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Scottish National Dictionary (1700–)

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About this entry:
First published 1941 (SND Vol. II). Includes material from the 2005 supplement.
This entry has not been updated since then but may contain minor corrections and revisions.

BLASH, v., tr. and intr.

1. Of water: to descend, pour down with a splashing noise.Sc. 1928 J. G. Horne Lan'wart Loon 18; Abd.2, Ags.1 1934:
The linn was blashin' doon afore, But noo it was ae fearsome roar.

ppl.adj. blashin, rushing.Edb. 1917 T. W. Paterson Wyse-Sayin's o' Solomon i.:
Whan on comes yer fricht Like a blashin spate.

2. Esp. of rain, sleet, snow: to batter against a person or thing (Ayr. 2000s).Sc. 1827 Wilson Noctes Amb. (1855) I. 330; Bnff.2 1934:
Hail and sleet . . . blashing against me on the hill.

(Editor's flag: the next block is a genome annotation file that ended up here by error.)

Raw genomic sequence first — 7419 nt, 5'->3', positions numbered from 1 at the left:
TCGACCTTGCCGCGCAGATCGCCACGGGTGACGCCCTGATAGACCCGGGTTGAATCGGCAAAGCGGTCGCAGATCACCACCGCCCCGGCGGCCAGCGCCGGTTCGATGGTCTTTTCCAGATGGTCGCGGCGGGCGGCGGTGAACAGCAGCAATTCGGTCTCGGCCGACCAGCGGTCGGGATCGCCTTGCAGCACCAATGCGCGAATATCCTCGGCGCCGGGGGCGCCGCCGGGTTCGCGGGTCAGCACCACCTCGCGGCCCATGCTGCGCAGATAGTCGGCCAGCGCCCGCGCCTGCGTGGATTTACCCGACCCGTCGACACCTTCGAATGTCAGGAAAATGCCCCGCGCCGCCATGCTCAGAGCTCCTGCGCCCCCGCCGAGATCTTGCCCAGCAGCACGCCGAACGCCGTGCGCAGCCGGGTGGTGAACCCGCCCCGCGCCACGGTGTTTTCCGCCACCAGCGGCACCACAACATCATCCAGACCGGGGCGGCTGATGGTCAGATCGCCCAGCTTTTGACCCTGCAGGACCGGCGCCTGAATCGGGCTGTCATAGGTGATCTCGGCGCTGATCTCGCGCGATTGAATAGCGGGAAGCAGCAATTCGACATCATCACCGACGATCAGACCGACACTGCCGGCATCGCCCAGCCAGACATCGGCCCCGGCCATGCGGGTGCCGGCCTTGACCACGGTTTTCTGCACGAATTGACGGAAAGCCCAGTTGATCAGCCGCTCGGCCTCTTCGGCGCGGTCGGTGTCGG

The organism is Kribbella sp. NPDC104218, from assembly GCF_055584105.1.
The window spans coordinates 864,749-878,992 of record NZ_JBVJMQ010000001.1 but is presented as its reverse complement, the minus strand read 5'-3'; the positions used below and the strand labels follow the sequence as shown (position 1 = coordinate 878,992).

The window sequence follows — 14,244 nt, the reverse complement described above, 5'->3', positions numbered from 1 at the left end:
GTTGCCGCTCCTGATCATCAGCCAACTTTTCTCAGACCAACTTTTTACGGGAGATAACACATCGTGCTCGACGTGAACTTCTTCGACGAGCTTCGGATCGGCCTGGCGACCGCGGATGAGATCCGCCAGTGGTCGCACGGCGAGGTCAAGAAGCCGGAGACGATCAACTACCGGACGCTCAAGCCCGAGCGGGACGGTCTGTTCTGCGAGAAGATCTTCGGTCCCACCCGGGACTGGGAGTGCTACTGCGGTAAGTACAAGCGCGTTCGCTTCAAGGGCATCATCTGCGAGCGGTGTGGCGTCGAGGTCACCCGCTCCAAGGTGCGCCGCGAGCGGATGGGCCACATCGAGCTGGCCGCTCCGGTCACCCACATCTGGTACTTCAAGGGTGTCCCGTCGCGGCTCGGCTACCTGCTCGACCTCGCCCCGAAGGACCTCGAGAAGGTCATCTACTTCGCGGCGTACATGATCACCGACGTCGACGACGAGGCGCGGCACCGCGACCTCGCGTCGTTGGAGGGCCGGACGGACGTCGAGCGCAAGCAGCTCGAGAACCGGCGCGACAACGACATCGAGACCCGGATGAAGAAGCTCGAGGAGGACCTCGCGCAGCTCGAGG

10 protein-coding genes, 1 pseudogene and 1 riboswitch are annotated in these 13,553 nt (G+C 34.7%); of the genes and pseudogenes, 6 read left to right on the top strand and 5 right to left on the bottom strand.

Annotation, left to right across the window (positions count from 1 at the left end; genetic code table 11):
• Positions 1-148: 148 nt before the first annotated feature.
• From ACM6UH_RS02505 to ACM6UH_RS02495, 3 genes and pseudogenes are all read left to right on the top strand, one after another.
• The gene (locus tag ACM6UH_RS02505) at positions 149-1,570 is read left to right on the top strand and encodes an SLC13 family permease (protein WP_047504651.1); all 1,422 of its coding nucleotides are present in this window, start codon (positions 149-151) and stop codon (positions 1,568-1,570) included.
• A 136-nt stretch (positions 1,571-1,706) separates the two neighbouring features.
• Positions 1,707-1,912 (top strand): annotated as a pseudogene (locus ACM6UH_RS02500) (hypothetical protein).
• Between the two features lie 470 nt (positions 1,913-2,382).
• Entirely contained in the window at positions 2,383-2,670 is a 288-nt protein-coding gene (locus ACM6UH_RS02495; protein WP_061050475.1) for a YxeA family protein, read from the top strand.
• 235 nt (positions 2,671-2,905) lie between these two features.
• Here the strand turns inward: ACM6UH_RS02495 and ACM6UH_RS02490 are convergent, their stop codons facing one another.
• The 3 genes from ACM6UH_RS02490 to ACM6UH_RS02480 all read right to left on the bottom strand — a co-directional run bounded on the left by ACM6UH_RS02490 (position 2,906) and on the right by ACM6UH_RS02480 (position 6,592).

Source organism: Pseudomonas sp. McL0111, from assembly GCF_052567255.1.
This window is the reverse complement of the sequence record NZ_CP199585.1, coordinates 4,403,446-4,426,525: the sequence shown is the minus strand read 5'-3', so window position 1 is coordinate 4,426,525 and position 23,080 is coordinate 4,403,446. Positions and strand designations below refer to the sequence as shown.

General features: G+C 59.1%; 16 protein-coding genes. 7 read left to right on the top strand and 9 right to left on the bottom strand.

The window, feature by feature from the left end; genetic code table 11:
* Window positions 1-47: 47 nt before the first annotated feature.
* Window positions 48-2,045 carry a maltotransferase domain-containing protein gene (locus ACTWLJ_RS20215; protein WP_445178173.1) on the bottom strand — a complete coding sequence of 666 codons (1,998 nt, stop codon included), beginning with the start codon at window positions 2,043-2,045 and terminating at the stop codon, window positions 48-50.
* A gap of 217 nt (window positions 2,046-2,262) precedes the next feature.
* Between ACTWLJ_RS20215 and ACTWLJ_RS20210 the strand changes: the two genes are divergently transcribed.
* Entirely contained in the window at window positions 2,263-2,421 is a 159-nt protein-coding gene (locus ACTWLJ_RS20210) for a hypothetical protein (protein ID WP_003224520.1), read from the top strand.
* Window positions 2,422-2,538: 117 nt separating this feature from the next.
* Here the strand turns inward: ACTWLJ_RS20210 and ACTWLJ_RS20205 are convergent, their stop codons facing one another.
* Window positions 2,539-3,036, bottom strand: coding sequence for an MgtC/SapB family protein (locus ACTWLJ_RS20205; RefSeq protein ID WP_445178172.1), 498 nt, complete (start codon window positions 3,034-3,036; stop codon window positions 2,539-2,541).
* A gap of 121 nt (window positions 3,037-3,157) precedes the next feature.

Ayr. 1887 J. Service Dr Duguid 132:
I listened to the wind roaring at the lumheid and the rain blashing on the window.
sm.Sc. 1988 W. A. D. and D. Riach A Galloway Glossary :
blashin raining heavily.

Hence, (1) ppl.adj. blashan, blashin', and (2) vbl.n. blashin', (a) splashing; (b) fig. an outburst (of temper).(1) Ags. 1856 W. Grant Few Poet. Pieces 84:
But pourin' rain or blashin' sleet.
Rnf. 1788 E. Picken Poems 91:
Whan a' the fiels are clad wi' sna', An' blashan rains, or cranreughs fa'.
(2) (a) Sc. 1930 J. A. Penny in Scots Mag. (Dec.) 223:
What cares he for blashin's frae cloud or frae well? He's like a wee gowpen o' water himsel'.
(b) Edb. 1917 T. W. Paterson Wyse-Sayin's o' Solomon xxv. 23:
An' the clish-clash o' ill-hairtit claiverers steers mony a blashin o' temper.

3. (See quot.)Sc. 1808 Jam.:
“To blash one's stomach,” to drink too copiously of any weak and diluting liquor.

[Prob. of onomatopœic origin, like smash, lash, splash, etc.]

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"Blash v.". Dictionary of the Scots Language. 2004. Scottish Language Dictionaries Ltd. Accessed 18 Apr 2024 <>



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